When I was a child I was always fascinated by birds. We had parakeets in our home from a very young age. I loved having them around but it always made me a little sad, seeing them in cages. Once a day or so they were taken out of the cage and allowed to roam freely around the house. As they flew around my head, then landed on my shoulders, I recall feeling positively giddy. These were my friends, my companions. How I envied them their wings and the ability to fly.
Many of my favorite memories involve birds, the wind and stormy weather. I’ve fond memories of standing and watching the winds whip the redwood trees that lined our school playground. Many hours were spent looking at the windows as the hawks dipped and swirled high overhead. One summer I got bored and left my sister’s softball game for a large open field. There, at dusk, I saw my first owl up close as it hovered over my head. It hadn’t expected the mouse that it was hunting to run across my foot, putting me in its flight path. The birds, the air, they were always my joy.
I can recall the feeling of exhilaration and joy a windy day brings and the kiss of a warm summer breeze upon my face. Is it any wonder that when I started exploring the Craft that the element of Air called to me? And it did so not with a gentle wind but with a gale force summons. So, I strapped on my wings and answered.
Answering the Call of Air
Even after I’d started on my path, Air never quieted. The element of Air joined me at some of the most unusual times. Air showed itself each time I cast circle, breezing around the perimeter. Air swept in and blew the herbs off my working altar even though there were no open windows or vents. At the workplace, Air kept pushing at me, begging me to pay attention. Try explaining to a muggle co-worker why when I got upset papers would blow off people’s desks. It would seem that I needed to pay attention and learn to work with Air. Soon!
Is it any wonder that when I started exploring the Craft that the element of Air called to me? And it did so not with a gentle wind but with a gale force summons. So, I strapped on my wings and answered.
Terry Pellegrini – Embracing my “Air” Head
Once I began exploring and working with the element of Air I began to see what an influence it had over my entire life. Air’s correspondence sounded like a recitation of my own affinities. My inquisitive mind and thirst for knowledge of all kinds has never waned. Birds, pardon the pun, flocked to me no matter where I was, sometimes to the point of embarrassment. My psychic abilities were always present although I didn’t truly embrace them until my twenties. As I worked more and more with this element, these affinities grew, becoming sharper and clearer. Air had blown away the fog, allowing my inner light to truly shine. Embracing my “air” head became second nature to me.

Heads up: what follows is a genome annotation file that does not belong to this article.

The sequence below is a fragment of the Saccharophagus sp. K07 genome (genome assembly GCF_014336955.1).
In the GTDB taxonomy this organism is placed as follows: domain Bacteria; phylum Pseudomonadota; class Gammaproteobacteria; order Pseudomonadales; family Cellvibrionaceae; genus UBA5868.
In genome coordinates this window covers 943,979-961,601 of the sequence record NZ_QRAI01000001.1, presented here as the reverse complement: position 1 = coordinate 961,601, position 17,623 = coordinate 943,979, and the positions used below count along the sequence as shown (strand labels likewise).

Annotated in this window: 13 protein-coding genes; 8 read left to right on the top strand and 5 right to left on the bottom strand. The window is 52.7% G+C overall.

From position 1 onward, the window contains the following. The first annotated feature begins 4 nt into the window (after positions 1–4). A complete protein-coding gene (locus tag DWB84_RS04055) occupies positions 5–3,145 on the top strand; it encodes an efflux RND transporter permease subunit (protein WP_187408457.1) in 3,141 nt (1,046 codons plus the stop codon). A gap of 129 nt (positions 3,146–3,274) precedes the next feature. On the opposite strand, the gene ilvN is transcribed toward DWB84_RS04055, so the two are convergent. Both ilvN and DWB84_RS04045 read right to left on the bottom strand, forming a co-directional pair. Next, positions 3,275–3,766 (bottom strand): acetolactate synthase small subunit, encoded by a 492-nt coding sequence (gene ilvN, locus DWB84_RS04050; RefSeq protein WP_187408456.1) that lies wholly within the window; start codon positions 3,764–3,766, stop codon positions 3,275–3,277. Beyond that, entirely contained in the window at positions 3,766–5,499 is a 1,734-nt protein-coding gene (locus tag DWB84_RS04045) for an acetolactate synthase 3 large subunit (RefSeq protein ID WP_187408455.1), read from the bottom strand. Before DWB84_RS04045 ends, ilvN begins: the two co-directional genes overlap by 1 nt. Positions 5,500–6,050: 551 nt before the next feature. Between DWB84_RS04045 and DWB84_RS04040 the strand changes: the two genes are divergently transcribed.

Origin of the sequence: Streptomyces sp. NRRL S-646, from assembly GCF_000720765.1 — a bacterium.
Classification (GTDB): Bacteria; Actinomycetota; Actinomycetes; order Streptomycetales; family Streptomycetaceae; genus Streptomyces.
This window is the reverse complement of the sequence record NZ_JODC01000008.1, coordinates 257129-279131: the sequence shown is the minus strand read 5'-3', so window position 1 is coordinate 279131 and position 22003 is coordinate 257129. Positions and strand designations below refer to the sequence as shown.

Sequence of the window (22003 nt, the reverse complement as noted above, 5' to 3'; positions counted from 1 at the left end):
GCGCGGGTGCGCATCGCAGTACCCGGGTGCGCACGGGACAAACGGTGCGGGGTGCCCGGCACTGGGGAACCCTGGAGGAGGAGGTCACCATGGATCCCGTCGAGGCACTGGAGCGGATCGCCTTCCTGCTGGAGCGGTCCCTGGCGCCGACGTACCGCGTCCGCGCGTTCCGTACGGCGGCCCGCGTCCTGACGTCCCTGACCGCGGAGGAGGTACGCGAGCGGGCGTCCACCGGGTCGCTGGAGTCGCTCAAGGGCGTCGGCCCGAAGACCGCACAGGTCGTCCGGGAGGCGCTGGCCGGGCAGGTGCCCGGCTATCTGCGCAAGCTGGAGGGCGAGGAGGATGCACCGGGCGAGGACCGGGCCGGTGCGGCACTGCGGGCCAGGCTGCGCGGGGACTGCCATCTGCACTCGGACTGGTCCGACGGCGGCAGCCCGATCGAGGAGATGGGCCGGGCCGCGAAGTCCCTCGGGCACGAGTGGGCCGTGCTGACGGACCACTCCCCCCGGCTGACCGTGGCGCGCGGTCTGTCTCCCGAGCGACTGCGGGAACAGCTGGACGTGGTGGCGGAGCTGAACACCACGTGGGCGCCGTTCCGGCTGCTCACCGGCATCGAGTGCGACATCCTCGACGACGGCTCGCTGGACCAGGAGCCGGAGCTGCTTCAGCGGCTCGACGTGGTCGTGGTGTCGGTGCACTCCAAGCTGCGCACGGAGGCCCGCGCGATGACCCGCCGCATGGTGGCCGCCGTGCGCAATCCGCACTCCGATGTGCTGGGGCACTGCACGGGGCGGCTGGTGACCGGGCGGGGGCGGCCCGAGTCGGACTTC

“Air Head” Syndrome
On the flip side, working with Air can make you a bit spacey, put your head into the clouds and keep it there. This is where the term “Air Head” comes into play. When you work almost exclusively with one element you become unbalanced, often loosing your magickal footing. Working with Air may bring out the intellectual, the cerebral, in you but it may also cause you to daydream and space out. You can lose your focus easily, become irritated and petulant. For every positive attribute an element has, there is an opposite, a negative attribute. Spend too much time with that element and it will show you all its sides.
If you spend all your time with only one friend, your other friends may feel neglected or even pissed off. The same goes with working with the elements. After spending so much time concentrating on Air, when asked to call in another element, they responded weakly or not at all. Once I understood this need for balance and began consistently working with the other elements along side of Air, my magick and my life became less wonky, leveling out my one-sided gait.
The lesson I’ve learned from all of this is to go ahead and embrace your element of choice, but don’t neglect the others. Balance in magick, as well as life, is crucial for keeping your path straight and steady, your mind clear and your magick strong. It is okay to be an “Air” head, just be certain to invite the other elements into your circle, and your life, as well.
Inspiration for my blog posts often come from some of the most unusual sources. Take this post for example. I’d finished a crochet project and went to grab my loom to start on a table runner for my kitchen table. As I prepared to place the warp on the loom, (I am a novice weaver having received my loom for Yule last year), I was trying to choose a sturdy warp thread for my project. I’d used a thin yarn the time before and it kept moving and stretching causing my weaving to be weak and uneven. As I readied the yarn I thought that in weaving, as in all manner of crafts, the warp, the foundation, needs to be strong so our creations can manifest the way we envision them. If the warp is weak, no matter of how well we weave in our weft, our cloth may unravel in our hands.